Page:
If You Follow the Road to Harmon, You Surely Can’t go Wrong

Nikko Inn Card front

Here’s a real treat—a double-fold promotional postcard for the Nikko Tea House, probably printed circa 1907 to 1910.1 An artist with the initials “W.K.” created the beautiful images and hand-lettered the map and poem on the centerfold.

The map has a wonderful depiction of the Nikko and helpfully provides the location of “police traps” on the roads in Westchester. The lines indicating the Hudson River along the left cleverly become strings for Japanese lanterns at the bottom.

Nikko Inn Card center

We can thank C.K. Nazu, who was manager of the Nikko at the time, for this wonderful ode to Harmon:

Nikko Card Detail
Of Harmon on the Hudson
You surely must have heard,
But if you’ll give attention
I should like a word,

About the Nikko Tea House,
One the wooded Croton’s brink,
The situation picturesque;
The food is fine we think;

So get a horse or motor car,
And bring your friends along;
If you follow the road to Harmon,
You surely can’t go wrong.

Here are a few previous posts about the Nikko Tea House:

  • C.K. Nazu is listed as the manager in this 1908 ad (though the last name is spelled “Nezu”).
  • Another clever bit of promotion from 1917, when the Nikko was called the “Nikko Inn.”
  • One of our favorite Nikko stories by a New York journalist who stopped for some “skiyaki” in 1931.

To see all the posts about the Nikko click the “Nikko Inn” tag in the right hand column.

If you have any vintage photographs or ephemera of the Nikko or the early days of Harmon please send an email.


  1. Local postcard expert Susan Hack-Lane, who helped date the card, pointed out the names written on the front, Nellie L. Beach and Billy Beach. Beach was a Peekskill family name (Beach Shopping Center) which may explain why this card was never mailed. ↩︎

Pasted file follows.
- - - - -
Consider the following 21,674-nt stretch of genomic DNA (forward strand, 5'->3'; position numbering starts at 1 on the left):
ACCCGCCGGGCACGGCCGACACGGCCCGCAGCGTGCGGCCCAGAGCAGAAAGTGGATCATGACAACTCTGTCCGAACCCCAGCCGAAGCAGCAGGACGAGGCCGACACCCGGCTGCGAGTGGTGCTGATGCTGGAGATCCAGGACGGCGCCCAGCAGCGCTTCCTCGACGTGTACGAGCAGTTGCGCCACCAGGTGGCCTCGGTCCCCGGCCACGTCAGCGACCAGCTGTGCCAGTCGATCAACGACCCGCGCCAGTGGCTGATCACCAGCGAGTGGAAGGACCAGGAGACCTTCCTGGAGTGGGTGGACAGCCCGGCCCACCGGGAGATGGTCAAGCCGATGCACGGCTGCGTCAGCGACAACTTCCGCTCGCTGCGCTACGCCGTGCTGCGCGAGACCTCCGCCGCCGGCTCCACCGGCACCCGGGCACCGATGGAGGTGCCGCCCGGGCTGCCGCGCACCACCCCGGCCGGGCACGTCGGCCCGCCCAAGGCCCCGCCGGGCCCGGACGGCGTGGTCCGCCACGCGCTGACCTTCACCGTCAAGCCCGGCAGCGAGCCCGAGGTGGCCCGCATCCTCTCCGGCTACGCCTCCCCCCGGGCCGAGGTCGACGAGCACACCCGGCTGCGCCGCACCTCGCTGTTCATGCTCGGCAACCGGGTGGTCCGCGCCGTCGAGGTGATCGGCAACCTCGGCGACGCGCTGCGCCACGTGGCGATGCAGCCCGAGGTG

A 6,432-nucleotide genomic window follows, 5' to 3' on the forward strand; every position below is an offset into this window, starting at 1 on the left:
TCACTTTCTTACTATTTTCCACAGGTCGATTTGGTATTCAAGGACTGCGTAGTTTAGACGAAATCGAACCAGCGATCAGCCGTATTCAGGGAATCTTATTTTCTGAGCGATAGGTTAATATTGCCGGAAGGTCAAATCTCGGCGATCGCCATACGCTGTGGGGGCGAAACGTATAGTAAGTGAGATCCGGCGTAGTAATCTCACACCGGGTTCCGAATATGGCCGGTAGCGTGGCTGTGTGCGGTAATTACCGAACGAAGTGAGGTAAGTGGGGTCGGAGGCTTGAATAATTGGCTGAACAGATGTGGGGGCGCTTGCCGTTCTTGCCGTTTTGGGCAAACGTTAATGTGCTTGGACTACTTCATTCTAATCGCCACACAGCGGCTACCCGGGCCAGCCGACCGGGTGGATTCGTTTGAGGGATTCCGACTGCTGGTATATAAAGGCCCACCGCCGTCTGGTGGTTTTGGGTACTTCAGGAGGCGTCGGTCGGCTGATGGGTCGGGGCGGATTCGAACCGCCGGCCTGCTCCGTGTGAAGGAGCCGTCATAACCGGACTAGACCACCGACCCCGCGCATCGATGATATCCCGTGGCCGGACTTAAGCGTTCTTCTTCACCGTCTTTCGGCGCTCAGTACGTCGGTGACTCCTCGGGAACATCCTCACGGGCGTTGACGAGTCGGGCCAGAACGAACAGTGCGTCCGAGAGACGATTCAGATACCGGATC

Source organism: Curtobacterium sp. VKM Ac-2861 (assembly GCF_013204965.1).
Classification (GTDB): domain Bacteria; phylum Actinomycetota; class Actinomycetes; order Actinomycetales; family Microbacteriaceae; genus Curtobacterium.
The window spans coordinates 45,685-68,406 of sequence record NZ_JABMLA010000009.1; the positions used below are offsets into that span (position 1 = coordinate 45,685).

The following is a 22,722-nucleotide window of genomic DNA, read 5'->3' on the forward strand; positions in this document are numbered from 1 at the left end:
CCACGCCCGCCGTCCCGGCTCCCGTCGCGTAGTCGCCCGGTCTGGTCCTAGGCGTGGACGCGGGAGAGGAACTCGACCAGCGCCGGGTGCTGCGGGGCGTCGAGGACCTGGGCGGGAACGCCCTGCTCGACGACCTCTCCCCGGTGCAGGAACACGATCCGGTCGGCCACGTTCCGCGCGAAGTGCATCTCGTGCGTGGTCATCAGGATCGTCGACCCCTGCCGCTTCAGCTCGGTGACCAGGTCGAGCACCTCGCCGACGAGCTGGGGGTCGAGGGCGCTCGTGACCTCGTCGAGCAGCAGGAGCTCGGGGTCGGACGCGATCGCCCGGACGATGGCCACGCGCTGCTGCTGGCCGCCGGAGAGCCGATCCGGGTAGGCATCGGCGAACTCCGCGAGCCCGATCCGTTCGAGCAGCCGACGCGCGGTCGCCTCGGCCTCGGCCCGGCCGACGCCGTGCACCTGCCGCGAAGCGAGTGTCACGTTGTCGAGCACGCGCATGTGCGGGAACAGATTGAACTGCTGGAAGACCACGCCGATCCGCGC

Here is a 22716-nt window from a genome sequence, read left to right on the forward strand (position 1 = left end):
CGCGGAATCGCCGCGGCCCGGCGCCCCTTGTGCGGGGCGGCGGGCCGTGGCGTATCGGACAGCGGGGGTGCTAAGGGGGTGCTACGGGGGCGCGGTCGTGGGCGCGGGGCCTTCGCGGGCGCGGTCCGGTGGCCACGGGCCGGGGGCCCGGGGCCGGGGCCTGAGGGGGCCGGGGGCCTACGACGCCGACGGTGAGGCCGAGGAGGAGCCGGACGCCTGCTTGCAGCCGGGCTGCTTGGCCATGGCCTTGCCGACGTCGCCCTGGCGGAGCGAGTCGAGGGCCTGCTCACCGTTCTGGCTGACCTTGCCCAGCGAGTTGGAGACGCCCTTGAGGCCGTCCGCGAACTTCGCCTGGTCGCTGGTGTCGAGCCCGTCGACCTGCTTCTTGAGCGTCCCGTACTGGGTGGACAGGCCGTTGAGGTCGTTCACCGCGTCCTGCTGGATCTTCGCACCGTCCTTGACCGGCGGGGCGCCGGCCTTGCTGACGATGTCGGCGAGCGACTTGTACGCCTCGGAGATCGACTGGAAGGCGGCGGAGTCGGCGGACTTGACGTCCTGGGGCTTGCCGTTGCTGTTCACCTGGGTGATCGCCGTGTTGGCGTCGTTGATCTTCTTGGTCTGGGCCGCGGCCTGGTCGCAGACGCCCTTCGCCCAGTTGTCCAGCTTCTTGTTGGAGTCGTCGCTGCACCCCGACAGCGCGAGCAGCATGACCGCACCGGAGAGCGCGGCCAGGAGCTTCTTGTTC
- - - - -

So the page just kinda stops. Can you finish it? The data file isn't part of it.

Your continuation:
October 14, 1842 – “Thousands to celebrate the Croton Dam and fresh water for NYC”

A first-person account of the Croton Water Celebration from the diary of Julia Lawrence Hasbrouck. “It was a happy day for New.York, as now she stands a “queen city” with her beautifull Fountains, and pure transparent water, her delighted sons and daughters have reason to be proud of her now.”

061_Page 59Friday 14. tenth. October. 1842.

A beautifull day for the celebration of the Croton croton-water-sheet-music_detail3water Works.

Every one was in commotion to.day, the whole city were on the move; and thousands of country people came flocking to see the procession. The stores were closed, bells ringing, soldiers marching, societys forming, and every one putting on their best faces to witness the novel scene.
At eleven Garret, the children, Bridget and myself went up to Mrs Anelli’s. They received us very politely, giveing us their small bed-room to ourselves. We had a fine view of the parade and were not exposed to the air. The procession, equalled my expectations, and was a handsome affair; every thing was so bright and neat, the very houses shone like silver.
The fire companies were very conspicuous for taste in their decorations. It was supposed the number of persons in procession, were about 20.000.croton